The Dirty Little Health Care Secret 6

In reading the book Antifragile: Things That Gain From Disorder by Nassim Nicholas Taleb, I learned about a field of study called, iatrogenesis.

Iatrogenesis is the degree of harm committed on patients by doctors and the health  care systems. In other words, iatrogenesis is all about how many people die because of errors by physicians and hospitals. The numbers are staggering.

According to one source, the number of deaths in the United States due to medical error is approximately 98,000! Remember, this number is from reported deaths, and may or may not be correct depending on how or whether errors are reported within a given hospital system.

The 98,000 to 100,000 number is supported by the references in this Newsweek article.

Other sources credit the number of deaths as over 225,000 patients. This is the number that brings iatrogenesis deaths up to the third largest killer in the nation. Even if this number is not correct, the 98,000 to 100,000 number is roughly equivalent to the deaths that would have been caused by a jumbo jet crashing, everyday.

One thing we do know is that the 100,000 level of iatrogenic deaths is conservative. Some say it is very conservative.

So, how does this affect us today? How does this affect Obama care? Here is my reasoning.

1. The mortality numbers published for the United States show our health system to be more deadly that many other countries. This difference is in large part attributable to our much larger number of doctors, hospitals, MRI and CT Scan machines per capita than any other country in the world.

2. It is obvious that the more health care you get, the greater you are at risk for being killed by the system.

3. According to Nicholas Taleb, the life expectancy of Americans will get longer as our medical care becomes rationed more and more like European health care.

You will notice that I have found one of the only positive things about Obama care. Even though everybody will pay more for healthcare, and everybody will get less healthcare, more people will live through the experience.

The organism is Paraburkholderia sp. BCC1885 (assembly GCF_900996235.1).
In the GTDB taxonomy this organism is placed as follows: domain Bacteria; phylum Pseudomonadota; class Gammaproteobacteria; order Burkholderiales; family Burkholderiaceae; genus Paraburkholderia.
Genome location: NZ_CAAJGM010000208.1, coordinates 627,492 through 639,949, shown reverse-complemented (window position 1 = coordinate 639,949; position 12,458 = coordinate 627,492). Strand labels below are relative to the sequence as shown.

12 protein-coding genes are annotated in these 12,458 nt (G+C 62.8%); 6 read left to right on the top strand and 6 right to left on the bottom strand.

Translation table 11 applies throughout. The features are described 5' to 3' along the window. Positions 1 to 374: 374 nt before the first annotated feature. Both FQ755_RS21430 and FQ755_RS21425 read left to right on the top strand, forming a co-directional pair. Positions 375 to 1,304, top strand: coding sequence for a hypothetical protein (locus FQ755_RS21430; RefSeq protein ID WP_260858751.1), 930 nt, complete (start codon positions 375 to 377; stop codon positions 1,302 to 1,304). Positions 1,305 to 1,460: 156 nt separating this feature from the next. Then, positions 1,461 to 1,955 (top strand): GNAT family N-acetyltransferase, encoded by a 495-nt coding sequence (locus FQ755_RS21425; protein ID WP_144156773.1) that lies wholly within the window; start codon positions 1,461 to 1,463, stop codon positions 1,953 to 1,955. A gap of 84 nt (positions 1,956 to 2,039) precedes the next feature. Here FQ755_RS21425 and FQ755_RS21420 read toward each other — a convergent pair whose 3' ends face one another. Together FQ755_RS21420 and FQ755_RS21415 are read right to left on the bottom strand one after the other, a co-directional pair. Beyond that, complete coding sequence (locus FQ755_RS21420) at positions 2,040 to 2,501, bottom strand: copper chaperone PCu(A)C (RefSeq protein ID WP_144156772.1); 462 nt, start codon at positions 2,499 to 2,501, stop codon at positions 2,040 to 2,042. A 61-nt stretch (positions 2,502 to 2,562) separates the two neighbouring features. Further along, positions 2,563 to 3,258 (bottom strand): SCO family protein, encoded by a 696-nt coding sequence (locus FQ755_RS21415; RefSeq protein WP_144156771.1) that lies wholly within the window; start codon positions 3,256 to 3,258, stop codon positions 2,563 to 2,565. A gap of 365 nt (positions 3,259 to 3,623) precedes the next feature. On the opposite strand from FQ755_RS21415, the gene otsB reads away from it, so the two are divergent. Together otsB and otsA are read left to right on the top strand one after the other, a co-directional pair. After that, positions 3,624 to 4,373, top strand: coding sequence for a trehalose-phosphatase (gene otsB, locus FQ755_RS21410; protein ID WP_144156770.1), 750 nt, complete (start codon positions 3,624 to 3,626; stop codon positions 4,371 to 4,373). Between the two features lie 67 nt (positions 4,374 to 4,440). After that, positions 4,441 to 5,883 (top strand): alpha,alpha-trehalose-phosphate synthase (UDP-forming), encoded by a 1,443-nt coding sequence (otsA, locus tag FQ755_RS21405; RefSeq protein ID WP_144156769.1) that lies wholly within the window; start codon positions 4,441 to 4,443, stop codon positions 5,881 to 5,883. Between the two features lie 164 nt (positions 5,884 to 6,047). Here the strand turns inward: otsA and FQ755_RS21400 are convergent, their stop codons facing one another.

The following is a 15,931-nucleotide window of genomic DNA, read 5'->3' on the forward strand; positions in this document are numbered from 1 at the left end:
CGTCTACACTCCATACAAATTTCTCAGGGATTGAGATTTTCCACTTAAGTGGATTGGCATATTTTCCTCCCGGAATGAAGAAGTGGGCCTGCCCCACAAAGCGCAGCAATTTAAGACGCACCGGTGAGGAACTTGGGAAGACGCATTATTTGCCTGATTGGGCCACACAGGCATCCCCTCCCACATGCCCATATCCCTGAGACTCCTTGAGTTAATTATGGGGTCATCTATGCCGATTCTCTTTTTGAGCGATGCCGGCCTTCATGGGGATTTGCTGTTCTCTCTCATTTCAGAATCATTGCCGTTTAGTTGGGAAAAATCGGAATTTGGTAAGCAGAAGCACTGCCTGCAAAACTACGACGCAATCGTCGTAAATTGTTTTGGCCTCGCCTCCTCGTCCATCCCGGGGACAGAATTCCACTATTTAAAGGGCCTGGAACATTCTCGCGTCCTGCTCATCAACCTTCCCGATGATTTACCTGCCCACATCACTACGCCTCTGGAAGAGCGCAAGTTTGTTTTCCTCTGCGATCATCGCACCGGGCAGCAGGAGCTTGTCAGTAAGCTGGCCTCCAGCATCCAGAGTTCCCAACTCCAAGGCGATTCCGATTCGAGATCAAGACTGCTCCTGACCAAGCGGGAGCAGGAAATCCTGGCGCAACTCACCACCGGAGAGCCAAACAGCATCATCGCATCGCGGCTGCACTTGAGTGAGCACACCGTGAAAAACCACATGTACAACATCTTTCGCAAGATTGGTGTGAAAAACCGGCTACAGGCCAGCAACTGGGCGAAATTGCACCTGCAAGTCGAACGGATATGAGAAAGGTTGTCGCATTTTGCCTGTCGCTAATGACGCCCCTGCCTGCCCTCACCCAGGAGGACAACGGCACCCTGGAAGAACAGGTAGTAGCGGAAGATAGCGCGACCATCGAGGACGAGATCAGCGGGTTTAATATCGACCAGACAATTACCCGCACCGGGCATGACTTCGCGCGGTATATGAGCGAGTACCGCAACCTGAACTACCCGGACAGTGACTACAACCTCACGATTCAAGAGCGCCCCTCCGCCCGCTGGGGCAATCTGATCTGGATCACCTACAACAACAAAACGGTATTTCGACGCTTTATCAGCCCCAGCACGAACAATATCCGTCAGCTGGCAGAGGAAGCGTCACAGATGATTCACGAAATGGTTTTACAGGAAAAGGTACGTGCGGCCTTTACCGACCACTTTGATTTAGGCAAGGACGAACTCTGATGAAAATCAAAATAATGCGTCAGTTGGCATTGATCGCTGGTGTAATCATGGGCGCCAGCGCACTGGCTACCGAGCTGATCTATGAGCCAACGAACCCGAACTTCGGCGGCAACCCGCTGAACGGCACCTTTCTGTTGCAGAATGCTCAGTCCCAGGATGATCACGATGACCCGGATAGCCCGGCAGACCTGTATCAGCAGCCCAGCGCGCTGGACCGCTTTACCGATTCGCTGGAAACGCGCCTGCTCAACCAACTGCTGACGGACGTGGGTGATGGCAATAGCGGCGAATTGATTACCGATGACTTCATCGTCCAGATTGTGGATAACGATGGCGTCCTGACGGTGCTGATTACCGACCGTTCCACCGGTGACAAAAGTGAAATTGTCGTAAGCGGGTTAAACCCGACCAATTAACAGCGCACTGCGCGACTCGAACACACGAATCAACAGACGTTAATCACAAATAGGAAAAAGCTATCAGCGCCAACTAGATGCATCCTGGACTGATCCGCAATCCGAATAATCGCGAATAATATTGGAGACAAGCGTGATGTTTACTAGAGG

We will get the shaft from Obama in our healthcare system. Simply by the principles revealed in iatrogenesis, we should benefit.

How do you like them apples?

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6 comments

  1. I was stunned by the numbers, but like you, have personal knowledge of people at risk from the hospital systems. When we lived in Houston many years ago, a patient in a brand-new hospital was killed because the in-the-wall gas supplies had been crossed, and a patient was put on nitrous oxide instead of oxygen. As you know, if you are going to a hospital for any reason, take along somebody that can manage your situation while you are in the hospital.

    My wife was hospitalized for a hernia that was caused by a previous gall bladder surgery. During her stay, a nurse entered her room with hypodermic needle at the ready. When the nurse was questioned, my wife learned that the shot was insulin. There was no mention of insulin treatment in the charts.

    My wife was smart enough to REFUSE ANY MORE MEDICATION AT THAT HOSPITAL, and kept me on the cell phone until I could get there and stand guard. Over-reaction? Maybe, but my wife is still alive and we celebrated another wedding anniversary last week.

    You cannot trust those professionals in whose hands you place your very life. It always pays to ask questions.

  2. For many years, I lived in the Rio Grand Valley of Texas. Located nearby is the University of Texas, (Pan American) which proudly boasts of a school of nursing. The school has a very poor reputation, decertified on a number of occasions. Some people suggest decertification had to do with low admission standards, while others say that it had the worst teachers on the face of the planet. I know it catered to students from Mexico.

    No matter … a fellow teacher needed open heart surgery. Her doctor refused to admit her into any hospital in the entire RGV due to the likely possibility that the nursing staff would kill her. Overall, this doctor was not a very politically correct fellow, which means that he may find it difficult to enter Heaven when he dies. On the other hand, he was a quality doctor.

  3. Yes. I remember Pan American University, although I knew nothing about the institution. I lived in Houston for about 8 years during the 1970’s, and those were interesting times in South Texas. In the Houston area a brand new hospital had been built, and shortly after it opened, an accidental death was reported. It seems that the hoses to the oxygen and nitrous oxide valves had been reversed during construction, and inspections had failed to reveal the problem.

    The stories can go on and on.

    Thanks for your comment.

  4. The problem with the ACA is that if it is going to extend the average lifespan by curtailing the affects of iatrogenesis, couldn’t that be done a lot more cheaply by just not subsidizing the health care industry at all?

    bob: That’s not a bad scenario. Thanks for the comment.

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